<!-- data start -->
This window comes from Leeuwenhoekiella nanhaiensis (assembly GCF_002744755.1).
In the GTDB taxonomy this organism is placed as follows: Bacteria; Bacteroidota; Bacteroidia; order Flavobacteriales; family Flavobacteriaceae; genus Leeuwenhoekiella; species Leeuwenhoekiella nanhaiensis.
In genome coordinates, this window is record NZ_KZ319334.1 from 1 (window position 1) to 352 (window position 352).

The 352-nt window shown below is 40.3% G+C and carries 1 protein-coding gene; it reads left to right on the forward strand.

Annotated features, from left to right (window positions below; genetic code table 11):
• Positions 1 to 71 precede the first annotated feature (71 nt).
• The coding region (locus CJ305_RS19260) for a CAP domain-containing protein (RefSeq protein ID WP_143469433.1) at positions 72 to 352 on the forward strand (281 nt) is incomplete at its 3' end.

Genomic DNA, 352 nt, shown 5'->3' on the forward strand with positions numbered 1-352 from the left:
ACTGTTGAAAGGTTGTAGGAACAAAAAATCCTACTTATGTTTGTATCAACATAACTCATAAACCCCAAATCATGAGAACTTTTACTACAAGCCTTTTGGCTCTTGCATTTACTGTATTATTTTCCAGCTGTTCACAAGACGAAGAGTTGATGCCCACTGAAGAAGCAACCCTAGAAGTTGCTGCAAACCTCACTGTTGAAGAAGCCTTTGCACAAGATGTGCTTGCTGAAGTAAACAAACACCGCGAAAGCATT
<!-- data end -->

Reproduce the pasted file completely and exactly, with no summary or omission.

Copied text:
This window comes from Leeuwenhoekiella nanhaiensis (assembly GCF_002744755.1).
In the GTDB taxonomy this organism is placed as follows: Bacteria; Bacteroidota; Bacteroidia; order Flavobacteriales; family Flavobacteriaceae; genus Leeuwenhoekiella; species Leeuwenhoekiella nanhaiensis.
In genome coordinates, this window is record NZ_KZ319334.1 from 1 (window position 1) to 352 (window position 352).

The 352-nt window shown below is 40.3% G+C and carries 1 protein-coding gene; it reads left to right on the forward strand.

Annotated features, from left to right (window positions below; genetic code table 11):
• Positions 1 to 71 precede the first annotated feature (71 nt).
• The coding region (locus CJ305_RS19260) for a CAP domain-containing protein (RefSeq protein ID WP_143469433.1) at positions 72 to 352 on the forward strand (281 nt) is incomplete at its 3' end.

Genomic DNA, 352 nt, shown 5'->3' on the forward strand with positions numbered 1-352 from the left:
ACTGTTGAAAGGTTGTAGGAACAAAAAATCCTACTTATGTTTGTATCAACATAACTCATAAACCCCAAATCATGAGAACTTTTACTACAAGCCTTTTGGCTCTTGCATTTACTGTATTATTTTCCAGCTGTTCACAAGACGAAGAGTTGATGCCCACTGAAGAAGCAACCCTAGAAGTTGCTGCAAACCTCACTGTTGAAGAAGCCTTTGCACAAGATGTGCTTGCTGAAGTAAACAAACACCGCGAAAGCATT